The Need for ESD Control - An introduction to the principles of ESD Control
Electronic Device Electrostatic Discharge Sensitivity
Many electronic components and assemblies used in high technology products can be damaged or degraded by the sudden exchange of static electrical charges. This release of stored energy is called ElectroStatic Discharge or ESD.
Components such as transistors, diodes, laser diodes, electro-optical devices, precision film resistors and a variety of integrated circuits are all sensitive to ElectroStatic Discharge, and as electronics manufacturers drive to miniaturise devices and improve operating speeds, susceptibility of devices to ESD is increasing. Devices are subject to ESD damage at every stage of production: from wafer fabrication to populated circuit boards in sub-assemblies and assemblies.
Introducing ESD Control to Your Business
Industry experts have estimated that electronics product losses caused by electrostatic discharge range from 8% to 33%. However, introducing a carefully-managed ESD Control Programme can drastically reduce product rework and improve reliability, resulting in lower costs of returned items and lower warranty costs.
Charleswater recommend that firms involved in electronics design and production set up ESD Protected Areas or EPA’s, workstations where fundamental ESD control principles can be observed, reducing ESD events and preventing the damage they cause.
The diagram below shows a typical ESD-Protected workstation – by clicking on the links, you can see suitable ESD control products to help prevent ESD:
|1.||Bench Top Ionisers||11.||PCB Storage|
|2.||Packaging Containers||12.||Signs and Labels|
|3.||Earth Bonding Point Bars||13.||Floor Mats|
|4.||Testers und Monitors||14.||Wrist Straps|
|5.||ESD Tape||15.||Foot Grounders|
|6.||Worksurface Mats||16.||Lab Coats|
|7.||Surface Resistance Meters||17.||Floor Maintenance|
|8.||Ground Cords||18.||Waste Bins and Liners|
|9.||Overhead Ionisers||19.||Document Handling|
ESD Control and ESD-safe workstations are based on four key principles:
- Grounding: seated operators should be grounded using a wrist strap, or a flooring/footwear system is an alternative form personnel ground for standing or mobile workers. Foot grounders or other types of ESD footwear are worn while standing or walking on an ESD floor. (ESD footwear must be worn on both feet). Personnel grounding devices must be tested at least twice daily whilst being worn.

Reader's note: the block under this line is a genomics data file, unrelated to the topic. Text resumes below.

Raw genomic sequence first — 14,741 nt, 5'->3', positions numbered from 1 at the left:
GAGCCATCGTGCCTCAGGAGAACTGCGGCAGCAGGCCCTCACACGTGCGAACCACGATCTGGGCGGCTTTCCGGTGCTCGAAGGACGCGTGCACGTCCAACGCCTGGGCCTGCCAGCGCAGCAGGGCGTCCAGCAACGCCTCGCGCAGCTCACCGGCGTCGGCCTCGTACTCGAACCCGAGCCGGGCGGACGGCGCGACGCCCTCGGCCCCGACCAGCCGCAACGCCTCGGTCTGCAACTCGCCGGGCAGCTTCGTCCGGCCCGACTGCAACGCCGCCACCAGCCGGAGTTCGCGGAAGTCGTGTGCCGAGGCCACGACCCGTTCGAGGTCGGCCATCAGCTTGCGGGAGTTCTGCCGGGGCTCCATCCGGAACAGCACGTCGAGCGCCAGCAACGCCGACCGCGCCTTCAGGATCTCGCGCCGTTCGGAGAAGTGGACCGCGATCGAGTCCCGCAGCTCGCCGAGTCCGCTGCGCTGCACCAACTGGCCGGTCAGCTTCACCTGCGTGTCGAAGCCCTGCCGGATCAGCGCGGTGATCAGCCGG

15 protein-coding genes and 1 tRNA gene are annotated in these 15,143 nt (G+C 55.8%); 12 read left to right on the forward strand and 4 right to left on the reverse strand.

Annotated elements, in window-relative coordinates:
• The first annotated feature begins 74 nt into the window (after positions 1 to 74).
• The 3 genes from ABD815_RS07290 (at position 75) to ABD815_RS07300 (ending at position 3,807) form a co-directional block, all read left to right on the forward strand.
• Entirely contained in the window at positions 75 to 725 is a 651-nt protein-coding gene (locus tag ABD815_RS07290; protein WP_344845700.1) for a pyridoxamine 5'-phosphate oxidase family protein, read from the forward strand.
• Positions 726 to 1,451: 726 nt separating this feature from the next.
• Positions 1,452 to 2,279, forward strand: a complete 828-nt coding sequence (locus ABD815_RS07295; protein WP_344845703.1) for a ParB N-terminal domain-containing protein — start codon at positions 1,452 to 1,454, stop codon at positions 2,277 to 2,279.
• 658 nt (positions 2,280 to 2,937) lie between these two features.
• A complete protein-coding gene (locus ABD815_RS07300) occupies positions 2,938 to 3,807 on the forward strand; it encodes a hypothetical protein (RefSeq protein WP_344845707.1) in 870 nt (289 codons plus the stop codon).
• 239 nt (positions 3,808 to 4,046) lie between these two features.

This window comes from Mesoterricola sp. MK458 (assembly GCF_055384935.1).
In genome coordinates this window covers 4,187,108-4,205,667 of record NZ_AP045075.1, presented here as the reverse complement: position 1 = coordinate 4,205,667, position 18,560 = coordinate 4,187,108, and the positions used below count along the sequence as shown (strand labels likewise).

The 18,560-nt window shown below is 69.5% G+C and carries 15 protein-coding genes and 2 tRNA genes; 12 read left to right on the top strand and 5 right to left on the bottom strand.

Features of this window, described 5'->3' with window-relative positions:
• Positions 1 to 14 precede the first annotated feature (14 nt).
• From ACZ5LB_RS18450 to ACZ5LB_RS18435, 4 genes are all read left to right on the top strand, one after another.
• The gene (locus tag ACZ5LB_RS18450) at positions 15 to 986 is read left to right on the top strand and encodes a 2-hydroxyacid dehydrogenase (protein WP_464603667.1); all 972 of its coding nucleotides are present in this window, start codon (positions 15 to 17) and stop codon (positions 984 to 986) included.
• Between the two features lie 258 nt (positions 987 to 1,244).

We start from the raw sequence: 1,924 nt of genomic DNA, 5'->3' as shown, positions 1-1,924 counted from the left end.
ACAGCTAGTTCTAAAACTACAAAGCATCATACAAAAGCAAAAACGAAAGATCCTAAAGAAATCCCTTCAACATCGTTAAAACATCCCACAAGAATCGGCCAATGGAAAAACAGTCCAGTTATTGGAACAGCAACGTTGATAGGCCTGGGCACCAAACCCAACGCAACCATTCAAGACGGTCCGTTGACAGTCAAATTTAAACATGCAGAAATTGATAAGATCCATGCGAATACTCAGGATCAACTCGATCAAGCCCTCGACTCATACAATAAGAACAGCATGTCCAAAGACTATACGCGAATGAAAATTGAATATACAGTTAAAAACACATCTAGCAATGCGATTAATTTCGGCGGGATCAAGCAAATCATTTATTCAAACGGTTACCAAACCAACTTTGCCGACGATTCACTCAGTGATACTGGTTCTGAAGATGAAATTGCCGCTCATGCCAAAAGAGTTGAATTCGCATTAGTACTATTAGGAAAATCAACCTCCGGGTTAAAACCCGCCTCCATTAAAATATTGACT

ESD worksurfaces, such as mats (shown below), are an integral part of the workstation, particularly in areas where hand assembly occurs.
Charleswater recommend the following ESD safe matting available from RS:
- Statfree DLR™ Rubber Bench Mat
- Statfree DLR™ Rubber Bench Roll
- Removing Insulators: materials that do not easily transfer electrons are called insulators. These include common plastics and glass. Insulators typically hold charge and cannot be easily grounded to conduct the charge away. It is important that all non-essential insulators are removed from the ESD protective workstation, otherwise, any investment in an ESD working surface may be wasted. The biggest threat is Field Induced Discharges, which can occur even at a properly grounded workstation. If an ESDS is grounded in the presence of an ElectroStatic charge, the ESDS may become charged with a voltage induced on it, rather than having charges removed from it. When placed on the grounded ESD working surface, a discharge occurs. Ideally all insulators should be removed from the EPA. Alternatives include switching to an ESD protective version of the same product, or to coat periodically with topical antistat. If the insulator is essential and has to stay, is essential to the process, the only ESD control tool which can neutralise charges is an ioniser.
- Ionisation: reduction of charges on insulators occurs naturally by a process called neutralisation. Ions are charged particles that are normally present in the air – as opposite charges attract, charges will be slowly neutralised over time. Ionisers create great numbers of positively and negatively charged ions. Fans help the ions flow over the work area, meaning that ionisers can neutralise static charges on an insulator in a matter of seconds. Picture shows a typical ioniser in operation.
Charleswater recommend the following Ionisers available from RS:
- 1-Fan Bench Top Ioniser
- 3-Fan Overhead Ioniser
- Ionising Air Gun
- Shielding: the final fundamental principle of ESD control is to package ESD sensitive components and assemblies during storage or transportation outside the EPA in packaging with ESD shielding properties. A Faraday Cage effect can protect ESDS contents in a shielding bag, or another container with a shielding layer. To complete the enclosure, lids must be placed on boxes or containers and shielding bags closed properly – packaging with holes, tears or gaps must not be used.
Charleswater recommend the following ESD packaging available from RS:
- ESD Shielding Bag without Zip
- ESD Shielding Bag with Zip